Although much attention has been paid to the impacts of tropical deforestation on populations of Neotropical migrants, fragmentation of breeding habitat may be an equally serious problem for many of these birds. Populations of many migrant songbirds have been declining in recent decades, especially within small woodlots. Censuses from woodlots of different sizes also consistently show that many migrant songbirds are area-sensitive, i.e. they are absent from all but the largest woodlots in a region. In contrast, long-term censuses from large, unfragmented forests show few consistent patterns of decline in Neotropical migrants. Population declines are therefore linked to forest fragmentation because they are most pronounced in small, isolated woodlots Fragmentation leads to significant increases in nest predation and cowbird Molothrus spp. parasitism, the two most important causes of population declines and area-sensitivity. Predation and nest-parasitism rates are higher in small woodlots and along the edges of larger tracts than in the interior of large tracts. Data from fragmented forests in the American Midwest show that reproductive rates of several forest species are probably well below levels necessary to compensate for adult mortality. Among Wood Thrushes Hylocichla mustelina nesting in central and southern Illinois, for example, 89-100% of nests contain cowbird eggs (average of 2.2-4.6 cowbird eggs/nest) and nest-predation rates range from 50 to 96%. For the Wood Thrush and other forest songbirds, fragmented landscapes may be population sinks with populations sustained by immigration from larger, unfragmented forest tracts. These data emphasize the importance of protecting large, unfragmented forests for breeding habitat. We need far better data on dispersal rates and distances, fecundity and survival rates before we can determine what levels of predation and parasitism migratory birds can tolerate. The effects of silvicultural practices such as clear-cutting and selective logging on migratory songbirds may depend upon the landscape context. Preliminary evidence from a fragmented national forest in the Midwest suggests that selective logging can have relatively little impact on forest songbirds. We tentatively propose that low-volume selective logging be used as an alternative to clear-cutting. Logging roads should be closed and revegetated soon after harvest, and rotation times should be lengthened to permit regeneration of large, old trees.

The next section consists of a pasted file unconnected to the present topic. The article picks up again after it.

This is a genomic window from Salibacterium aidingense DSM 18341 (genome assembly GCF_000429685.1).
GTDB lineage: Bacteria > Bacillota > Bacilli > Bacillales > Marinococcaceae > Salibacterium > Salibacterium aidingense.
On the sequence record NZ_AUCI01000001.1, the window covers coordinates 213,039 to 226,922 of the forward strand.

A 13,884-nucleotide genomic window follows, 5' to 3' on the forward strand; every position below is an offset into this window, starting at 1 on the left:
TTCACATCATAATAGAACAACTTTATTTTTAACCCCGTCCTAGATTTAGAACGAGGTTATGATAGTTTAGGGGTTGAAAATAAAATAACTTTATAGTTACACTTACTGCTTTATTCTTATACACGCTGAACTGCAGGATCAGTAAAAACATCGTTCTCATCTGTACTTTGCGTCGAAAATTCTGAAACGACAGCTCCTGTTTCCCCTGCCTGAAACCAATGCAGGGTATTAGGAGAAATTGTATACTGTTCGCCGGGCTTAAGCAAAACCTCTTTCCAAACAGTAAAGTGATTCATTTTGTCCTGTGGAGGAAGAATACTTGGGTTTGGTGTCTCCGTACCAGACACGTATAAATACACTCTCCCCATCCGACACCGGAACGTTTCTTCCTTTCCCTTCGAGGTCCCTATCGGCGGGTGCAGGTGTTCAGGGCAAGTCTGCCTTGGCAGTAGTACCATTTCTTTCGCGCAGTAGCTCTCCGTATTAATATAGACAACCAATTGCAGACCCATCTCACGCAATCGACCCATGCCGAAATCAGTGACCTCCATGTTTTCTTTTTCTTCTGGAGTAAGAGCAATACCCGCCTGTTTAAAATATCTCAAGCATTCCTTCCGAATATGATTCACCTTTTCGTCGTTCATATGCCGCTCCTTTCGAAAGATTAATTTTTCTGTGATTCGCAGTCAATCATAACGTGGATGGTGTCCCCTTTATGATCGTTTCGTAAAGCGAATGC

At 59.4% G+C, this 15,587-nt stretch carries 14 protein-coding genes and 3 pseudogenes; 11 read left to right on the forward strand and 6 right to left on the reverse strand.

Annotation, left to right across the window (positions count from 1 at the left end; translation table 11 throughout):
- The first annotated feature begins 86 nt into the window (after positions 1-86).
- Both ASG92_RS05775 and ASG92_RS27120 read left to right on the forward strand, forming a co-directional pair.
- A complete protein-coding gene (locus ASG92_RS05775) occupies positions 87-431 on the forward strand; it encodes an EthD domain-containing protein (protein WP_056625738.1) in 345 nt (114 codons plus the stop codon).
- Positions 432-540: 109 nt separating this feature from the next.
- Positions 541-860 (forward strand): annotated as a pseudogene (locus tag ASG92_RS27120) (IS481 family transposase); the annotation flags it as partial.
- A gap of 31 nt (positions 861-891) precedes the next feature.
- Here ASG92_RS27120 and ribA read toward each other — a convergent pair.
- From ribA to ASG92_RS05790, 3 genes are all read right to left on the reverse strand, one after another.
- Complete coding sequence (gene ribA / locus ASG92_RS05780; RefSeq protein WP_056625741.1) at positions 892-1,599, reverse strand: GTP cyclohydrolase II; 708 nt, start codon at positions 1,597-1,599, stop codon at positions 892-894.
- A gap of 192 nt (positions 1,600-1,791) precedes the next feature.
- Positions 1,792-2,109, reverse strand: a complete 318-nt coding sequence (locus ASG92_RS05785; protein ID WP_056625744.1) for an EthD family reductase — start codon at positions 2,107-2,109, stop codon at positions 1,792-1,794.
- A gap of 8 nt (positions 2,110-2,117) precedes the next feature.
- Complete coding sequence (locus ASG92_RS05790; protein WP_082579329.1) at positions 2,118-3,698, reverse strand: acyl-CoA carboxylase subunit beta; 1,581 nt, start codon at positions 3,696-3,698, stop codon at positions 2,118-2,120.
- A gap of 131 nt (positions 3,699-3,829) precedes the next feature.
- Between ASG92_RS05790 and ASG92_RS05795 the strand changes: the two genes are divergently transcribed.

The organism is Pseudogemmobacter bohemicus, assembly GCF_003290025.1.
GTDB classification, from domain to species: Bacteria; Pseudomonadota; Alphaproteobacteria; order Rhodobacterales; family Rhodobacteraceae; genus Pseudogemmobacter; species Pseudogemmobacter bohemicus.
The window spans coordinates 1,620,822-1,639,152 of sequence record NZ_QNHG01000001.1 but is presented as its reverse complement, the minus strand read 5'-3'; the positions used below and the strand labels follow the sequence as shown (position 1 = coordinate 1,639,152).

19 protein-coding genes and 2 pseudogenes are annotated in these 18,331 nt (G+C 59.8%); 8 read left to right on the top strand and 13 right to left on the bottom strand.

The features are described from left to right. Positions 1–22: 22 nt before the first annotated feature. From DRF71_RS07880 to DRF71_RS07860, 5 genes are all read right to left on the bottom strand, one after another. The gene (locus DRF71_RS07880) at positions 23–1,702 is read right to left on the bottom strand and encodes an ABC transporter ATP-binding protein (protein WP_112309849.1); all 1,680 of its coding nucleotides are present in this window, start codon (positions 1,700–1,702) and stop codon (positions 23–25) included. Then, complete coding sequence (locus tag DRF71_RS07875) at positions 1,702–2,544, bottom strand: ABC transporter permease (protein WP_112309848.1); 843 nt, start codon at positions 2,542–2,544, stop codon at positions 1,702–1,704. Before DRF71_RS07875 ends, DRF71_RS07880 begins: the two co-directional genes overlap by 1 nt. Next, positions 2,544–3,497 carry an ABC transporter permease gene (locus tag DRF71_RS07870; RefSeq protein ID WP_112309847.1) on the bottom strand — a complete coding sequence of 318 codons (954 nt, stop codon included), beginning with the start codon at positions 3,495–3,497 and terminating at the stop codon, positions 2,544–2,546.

All Science Journal Classification (ASJC) codes
- Animal Science and Zoology
- Nature and Landscape Conservation